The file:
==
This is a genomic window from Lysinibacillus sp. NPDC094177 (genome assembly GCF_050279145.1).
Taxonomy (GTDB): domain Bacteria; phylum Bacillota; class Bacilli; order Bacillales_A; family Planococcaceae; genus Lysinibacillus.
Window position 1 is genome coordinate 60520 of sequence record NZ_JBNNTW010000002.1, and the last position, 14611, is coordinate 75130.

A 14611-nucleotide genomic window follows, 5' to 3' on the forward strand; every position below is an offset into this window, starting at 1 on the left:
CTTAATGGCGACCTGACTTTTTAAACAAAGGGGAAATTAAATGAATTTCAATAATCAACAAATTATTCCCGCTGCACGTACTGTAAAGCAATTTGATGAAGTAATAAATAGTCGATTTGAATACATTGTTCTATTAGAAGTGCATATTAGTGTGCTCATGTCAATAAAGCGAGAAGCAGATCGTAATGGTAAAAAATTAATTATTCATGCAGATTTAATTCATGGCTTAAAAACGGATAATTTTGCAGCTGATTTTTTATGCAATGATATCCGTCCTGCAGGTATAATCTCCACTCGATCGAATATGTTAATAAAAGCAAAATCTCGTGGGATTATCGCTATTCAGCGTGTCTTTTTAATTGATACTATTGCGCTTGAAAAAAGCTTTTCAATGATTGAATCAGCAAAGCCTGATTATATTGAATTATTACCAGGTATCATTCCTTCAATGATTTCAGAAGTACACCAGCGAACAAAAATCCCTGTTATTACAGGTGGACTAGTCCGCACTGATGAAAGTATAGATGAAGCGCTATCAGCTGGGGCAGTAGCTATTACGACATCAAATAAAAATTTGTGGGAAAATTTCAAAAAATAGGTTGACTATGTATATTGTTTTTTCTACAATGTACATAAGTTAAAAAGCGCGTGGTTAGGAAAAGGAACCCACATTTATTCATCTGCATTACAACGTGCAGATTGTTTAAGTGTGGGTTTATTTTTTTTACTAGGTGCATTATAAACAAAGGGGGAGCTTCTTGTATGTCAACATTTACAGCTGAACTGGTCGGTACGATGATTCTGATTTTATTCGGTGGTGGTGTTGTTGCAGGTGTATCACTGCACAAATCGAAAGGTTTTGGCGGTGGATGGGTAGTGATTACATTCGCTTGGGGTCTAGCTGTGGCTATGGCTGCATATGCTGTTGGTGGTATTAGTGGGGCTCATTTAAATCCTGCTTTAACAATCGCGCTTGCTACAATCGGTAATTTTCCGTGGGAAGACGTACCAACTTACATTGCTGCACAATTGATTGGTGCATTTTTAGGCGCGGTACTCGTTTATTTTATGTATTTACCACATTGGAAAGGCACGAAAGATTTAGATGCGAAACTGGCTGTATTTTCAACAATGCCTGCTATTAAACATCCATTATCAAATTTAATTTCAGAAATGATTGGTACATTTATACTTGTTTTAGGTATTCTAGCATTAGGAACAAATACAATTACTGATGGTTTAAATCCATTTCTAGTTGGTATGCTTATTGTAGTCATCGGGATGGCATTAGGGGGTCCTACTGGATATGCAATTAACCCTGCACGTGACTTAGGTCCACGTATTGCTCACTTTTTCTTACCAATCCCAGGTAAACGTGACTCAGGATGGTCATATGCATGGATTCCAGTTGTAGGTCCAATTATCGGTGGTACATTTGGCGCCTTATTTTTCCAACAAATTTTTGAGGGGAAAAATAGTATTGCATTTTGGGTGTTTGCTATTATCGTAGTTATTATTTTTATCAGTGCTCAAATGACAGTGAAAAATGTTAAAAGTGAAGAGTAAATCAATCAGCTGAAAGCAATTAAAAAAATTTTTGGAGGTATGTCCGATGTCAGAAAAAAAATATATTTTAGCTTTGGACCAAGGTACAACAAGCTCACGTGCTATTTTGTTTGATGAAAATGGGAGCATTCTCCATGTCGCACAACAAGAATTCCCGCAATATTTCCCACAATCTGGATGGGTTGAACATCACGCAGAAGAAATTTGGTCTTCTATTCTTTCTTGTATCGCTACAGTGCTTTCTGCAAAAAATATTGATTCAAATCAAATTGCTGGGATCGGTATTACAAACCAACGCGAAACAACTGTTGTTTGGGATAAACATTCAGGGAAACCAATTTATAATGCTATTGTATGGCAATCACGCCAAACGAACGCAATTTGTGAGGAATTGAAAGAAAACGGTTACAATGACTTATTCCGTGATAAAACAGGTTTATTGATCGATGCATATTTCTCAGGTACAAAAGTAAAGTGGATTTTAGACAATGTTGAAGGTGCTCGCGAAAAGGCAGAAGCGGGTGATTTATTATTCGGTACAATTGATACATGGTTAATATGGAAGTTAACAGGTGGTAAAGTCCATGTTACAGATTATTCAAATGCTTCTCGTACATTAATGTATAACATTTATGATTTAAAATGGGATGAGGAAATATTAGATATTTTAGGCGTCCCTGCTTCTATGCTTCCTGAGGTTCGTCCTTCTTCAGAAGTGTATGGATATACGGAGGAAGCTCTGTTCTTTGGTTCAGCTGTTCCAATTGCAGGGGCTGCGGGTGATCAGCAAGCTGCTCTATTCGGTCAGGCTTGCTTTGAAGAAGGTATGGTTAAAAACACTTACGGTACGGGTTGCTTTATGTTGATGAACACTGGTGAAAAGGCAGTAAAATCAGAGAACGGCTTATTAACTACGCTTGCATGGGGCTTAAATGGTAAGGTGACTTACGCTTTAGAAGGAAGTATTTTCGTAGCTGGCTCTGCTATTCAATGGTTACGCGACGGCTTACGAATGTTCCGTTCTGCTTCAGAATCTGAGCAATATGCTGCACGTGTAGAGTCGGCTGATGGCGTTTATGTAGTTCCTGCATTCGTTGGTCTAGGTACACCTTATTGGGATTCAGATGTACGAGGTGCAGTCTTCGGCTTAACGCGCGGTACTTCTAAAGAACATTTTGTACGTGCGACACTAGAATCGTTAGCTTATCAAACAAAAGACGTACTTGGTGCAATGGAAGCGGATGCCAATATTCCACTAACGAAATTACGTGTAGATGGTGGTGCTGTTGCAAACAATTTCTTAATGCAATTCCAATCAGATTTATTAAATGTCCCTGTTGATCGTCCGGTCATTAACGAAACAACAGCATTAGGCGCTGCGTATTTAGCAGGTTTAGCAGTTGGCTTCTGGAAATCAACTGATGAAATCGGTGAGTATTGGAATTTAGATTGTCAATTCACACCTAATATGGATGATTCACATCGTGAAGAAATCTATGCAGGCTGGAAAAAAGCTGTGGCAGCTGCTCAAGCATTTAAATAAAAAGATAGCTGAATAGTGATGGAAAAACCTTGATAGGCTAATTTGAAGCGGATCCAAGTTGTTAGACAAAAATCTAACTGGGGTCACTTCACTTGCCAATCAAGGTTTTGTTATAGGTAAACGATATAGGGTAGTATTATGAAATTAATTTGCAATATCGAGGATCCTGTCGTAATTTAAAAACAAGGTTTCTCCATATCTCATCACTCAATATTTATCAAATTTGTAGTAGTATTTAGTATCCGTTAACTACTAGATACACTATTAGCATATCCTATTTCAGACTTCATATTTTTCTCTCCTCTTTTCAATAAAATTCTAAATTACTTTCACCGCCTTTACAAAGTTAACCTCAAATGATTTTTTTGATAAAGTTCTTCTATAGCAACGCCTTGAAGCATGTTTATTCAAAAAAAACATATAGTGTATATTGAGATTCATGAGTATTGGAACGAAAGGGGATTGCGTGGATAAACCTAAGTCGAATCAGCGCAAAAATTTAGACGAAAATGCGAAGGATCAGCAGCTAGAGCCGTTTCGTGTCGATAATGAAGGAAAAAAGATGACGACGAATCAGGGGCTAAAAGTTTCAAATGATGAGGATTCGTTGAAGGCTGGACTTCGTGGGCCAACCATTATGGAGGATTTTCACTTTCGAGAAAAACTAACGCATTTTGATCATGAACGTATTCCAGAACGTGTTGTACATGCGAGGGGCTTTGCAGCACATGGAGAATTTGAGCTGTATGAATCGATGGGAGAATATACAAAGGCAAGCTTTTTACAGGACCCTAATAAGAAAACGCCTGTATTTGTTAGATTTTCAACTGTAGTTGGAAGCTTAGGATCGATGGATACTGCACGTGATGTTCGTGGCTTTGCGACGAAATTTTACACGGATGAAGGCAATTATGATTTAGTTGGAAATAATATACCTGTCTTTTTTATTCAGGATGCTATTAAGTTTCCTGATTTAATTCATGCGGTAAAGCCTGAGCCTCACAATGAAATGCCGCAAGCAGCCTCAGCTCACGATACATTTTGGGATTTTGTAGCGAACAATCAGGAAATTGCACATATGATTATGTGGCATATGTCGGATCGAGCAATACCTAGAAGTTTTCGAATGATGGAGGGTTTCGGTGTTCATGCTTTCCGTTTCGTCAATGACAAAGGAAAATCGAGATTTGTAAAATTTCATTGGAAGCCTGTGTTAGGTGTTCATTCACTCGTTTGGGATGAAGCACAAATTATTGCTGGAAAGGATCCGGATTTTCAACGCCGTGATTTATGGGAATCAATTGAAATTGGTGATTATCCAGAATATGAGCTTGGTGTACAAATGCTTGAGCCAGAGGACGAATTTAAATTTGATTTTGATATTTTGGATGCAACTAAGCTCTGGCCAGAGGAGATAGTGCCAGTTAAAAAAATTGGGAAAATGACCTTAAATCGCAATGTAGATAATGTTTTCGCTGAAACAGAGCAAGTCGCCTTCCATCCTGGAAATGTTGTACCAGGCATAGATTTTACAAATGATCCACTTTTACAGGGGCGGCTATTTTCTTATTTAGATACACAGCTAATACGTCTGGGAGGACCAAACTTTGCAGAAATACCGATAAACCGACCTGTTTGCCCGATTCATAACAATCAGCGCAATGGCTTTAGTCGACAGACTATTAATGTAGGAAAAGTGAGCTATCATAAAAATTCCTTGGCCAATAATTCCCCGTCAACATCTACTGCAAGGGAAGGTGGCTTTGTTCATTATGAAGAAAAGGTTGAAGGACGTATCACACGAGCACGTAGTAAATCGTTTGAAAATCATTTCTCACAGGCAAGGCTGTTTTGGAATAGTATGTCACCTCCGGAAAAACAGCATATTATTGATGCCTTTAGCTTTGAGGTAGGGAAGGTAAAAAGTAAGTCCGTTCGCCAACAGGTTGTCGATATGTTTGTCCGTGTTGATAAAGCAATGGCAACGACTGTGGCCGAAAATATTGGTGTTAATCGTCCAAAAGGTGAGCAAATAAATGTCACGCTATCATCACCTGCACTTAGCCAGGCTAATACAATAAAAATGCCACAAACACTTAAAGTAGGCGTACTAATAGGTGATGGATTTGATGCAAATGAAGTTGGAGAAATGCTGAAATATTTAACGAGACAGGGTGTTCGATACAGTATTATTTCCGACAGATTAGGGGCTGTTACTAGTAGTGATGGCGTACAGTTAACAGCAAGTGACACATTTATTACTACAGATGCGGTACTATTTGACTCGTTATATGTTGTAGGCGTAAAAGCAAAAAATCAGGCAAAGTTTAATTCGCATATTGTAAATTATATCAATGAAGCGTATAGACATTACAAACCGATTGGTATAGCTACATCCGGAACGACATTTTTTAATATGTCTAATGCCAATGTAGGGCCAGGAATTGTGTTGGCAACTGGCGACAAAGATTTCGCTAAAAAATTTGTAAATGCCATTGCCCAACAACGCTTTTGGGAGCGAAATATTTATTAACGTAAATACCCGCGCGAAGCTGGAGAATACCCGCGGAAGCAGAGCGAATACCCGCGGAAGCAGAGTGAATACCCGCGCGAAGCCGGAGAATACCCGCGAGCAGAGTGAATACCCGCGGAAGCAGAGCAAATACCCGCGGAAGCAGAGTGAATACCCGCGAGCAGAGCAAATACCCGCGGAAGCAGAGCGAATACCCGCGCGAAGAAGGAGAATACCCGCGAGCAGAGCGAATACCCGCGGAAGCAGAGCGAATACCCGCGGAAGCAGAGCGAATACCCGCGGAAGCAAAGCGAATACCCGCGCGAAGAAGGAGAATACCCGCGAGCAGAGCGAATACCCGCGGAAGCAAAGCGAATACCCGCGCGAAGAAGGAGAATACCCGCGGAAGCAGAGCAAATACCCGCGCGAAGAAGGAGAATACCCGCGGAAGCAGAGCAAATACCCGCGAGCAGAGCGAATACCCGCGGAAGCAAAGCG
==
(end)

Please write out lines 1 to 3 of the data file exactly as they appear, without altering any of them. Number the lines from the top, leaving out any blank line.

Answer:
This is a genomic window from Lysinibacillus sp. NPDC094177 (genome assembly GCF_050279145.1).
Taxonomy (GTDB): domain Bacteria; phylum Bacillota; class Bacilli; order Bacillales_A; family Planococcaceae; genus Lysinibacillus.
Window position 1 is genome coordinate 60520 of sequence record NZ_JBNNTW010000002.1, and the last position, 14611, is coordinate 75130.